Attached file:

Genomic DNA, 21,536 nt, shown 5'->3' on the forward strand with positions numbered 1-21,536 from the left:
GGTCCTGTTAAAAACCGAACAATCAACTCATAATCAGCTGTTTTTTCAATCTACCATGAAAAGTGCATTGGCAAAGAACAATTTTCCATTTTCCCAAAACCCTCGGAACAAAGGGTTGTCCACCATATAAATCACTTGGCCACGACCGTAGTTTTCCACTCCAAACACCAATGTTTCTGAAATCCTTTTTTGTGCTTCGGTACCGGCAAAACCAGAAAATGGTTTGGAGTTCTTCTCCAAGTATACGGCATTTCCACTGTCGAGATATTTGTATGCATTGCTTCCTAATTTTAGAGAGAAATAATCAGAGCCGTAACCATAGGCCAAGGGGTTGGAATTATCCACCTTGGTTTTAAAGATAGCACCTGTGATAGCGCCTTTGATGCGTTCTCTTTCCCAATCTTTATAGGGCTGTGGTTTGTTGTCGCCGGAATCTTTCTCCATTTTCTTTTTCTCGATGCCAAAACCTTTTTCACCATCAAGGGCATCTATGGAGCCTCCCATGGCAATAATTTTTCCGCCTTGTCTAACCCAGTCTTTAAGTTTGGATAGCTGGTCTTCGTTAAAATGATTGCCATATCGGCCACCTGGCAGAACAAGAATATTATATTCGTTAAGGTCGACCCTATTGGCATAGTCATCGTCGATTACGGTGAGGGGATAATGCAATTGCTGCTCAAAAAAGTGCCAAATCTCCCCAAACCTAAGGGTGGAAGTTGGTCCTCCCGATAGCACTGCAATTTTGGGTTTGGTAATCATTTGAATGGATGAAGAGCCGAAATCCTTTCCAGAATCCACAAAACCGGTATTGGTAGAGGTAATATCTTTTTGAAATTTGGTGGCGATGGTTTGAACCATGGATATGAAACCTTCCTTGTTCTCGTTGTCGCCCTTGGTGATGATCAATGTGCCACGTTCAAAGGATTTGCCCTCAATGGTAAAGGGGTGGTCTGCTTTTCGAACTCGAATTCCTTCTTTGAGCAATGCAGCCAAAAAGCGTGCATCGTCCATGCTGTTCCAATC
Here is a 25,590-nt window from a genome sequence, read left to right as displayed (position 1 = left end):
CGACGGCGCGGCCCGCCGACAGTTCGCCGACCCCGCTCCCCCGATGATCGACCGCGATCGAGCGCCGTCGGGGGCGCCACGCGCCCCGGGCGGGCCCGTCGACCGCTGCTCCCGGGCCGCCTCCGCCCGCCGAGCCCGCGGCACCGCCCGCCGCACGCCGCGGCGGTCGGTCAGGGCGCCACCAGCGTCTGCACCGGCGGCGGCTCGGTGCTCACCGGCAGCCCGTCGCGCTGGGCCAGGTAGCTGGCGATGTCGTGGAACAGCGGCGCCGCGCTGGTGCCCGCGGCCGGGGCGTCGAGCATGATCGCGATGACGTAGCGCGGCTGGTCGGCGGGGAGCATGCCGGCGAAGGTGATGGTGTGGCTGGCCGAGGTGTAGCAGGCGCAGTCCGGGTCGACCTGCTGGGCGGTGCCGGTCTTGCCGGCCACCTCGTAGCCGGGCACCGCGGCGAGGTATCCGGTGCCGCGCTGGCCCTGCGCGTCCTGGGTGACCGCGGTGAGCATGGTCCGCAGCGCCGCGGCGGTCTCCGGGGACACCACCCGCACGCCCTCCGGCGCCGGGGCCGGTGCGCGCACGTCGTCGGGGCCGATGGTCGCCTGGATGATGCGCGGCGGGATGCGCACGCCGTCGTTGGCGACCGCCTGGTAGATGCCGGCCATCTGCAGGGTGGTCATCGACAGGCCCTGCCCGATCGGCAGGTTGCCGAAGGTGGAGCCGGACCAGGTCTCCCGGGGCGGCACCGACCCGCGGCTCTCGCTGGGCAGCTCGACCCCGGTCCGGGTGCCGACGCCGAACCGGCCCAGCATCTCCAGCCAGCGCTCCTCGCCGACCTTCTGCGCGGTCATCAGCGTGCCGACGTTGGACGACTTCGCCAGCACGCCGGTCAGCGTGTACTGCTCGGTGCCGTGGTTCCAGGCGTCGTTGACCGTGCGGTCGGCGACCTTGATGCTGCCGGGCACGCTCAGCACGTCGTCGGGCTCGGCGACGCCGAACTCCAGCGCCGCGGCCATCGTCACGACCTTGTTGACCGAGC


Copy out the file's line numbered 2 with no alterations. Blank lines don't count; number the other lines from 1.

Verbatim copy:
GGTCCTGTTAAAAACCGAACAATCAACTCATAATCAGCTGTTTTTTCAATCTACCATGAAAAGTGCATTGGCAAAGAACAATTTTCCATTTTCCCAAAACCCTCGGAACAAAGGGTTGTCCACCATATAAATCACTTGGCCACGACCGTAGTTTTCCACTCCAAACACCAATGTTTCTGAAATCCTTTTTTGTGCTTCGGTACCGGCAAAACCAGAAAATGGTTTGGAGTTCTTCTCCAAGTATACGGCATTTCCACTGTCGAGATATTTGTATGCATTGCTTCCTAATTTTAGAGAGAAATAATCAGAGCCGTAACCATAGGCCAAGGGGTTGGAATTATCCACCTTGGTTTTAAAGATAGCACCTGTGATAGCGCCTTTGATGCGTTCTCTTTCCCAATCTTTATAGGGCTGTGGTTTGTTGTCGCCGGAATCTTTCTCCATTTTCTTTTTCTCGATGCCAAAACCTTTTTCACCATCAAGGGCATCTATGGAGCCTCCCATGGCAATAATTTTTCCGCCTTGTCTAACCCAGTCTTTAAGTTTGGATAGCTGGTCTTCGTTAAAATGATTGCCATATCGGCCACCTGGCAGAACAAGAATATTATATTCGTTAAGGTCGACCCTATTGGCATAGTCATCGTCGATTACGGTGAGGGGATAATGCAATTGCTGCTCAAAAAAGTGCCAAATCTCCCCAAACCTAAGGGTGGAAGTTGGTCCTCCCGATAGCACTGCAATTTTGGGTTTGGTAATCATTTGAATGGATGAAGAGCCGAAATCCTTTCCAGAATCCACAAAACCGGTATTGGTAGAGGTAATATCTTTTTGAAATTTGGTGGCGATGGTTTGAACCATGGATATGAAACCTTCCTTGTTCTCGTTGTCGCCCTTGGTGATGATCAATGTGCCACGTTCAAAGGATTTGCCCTCAATGGTAAAGGGGTGGTCTGCTTTTCGAACTCGAATTCCTTCTTTGAGCAATGCAGCCAAAAAGCGTGCATCGTCCATGCTGTTCCAATC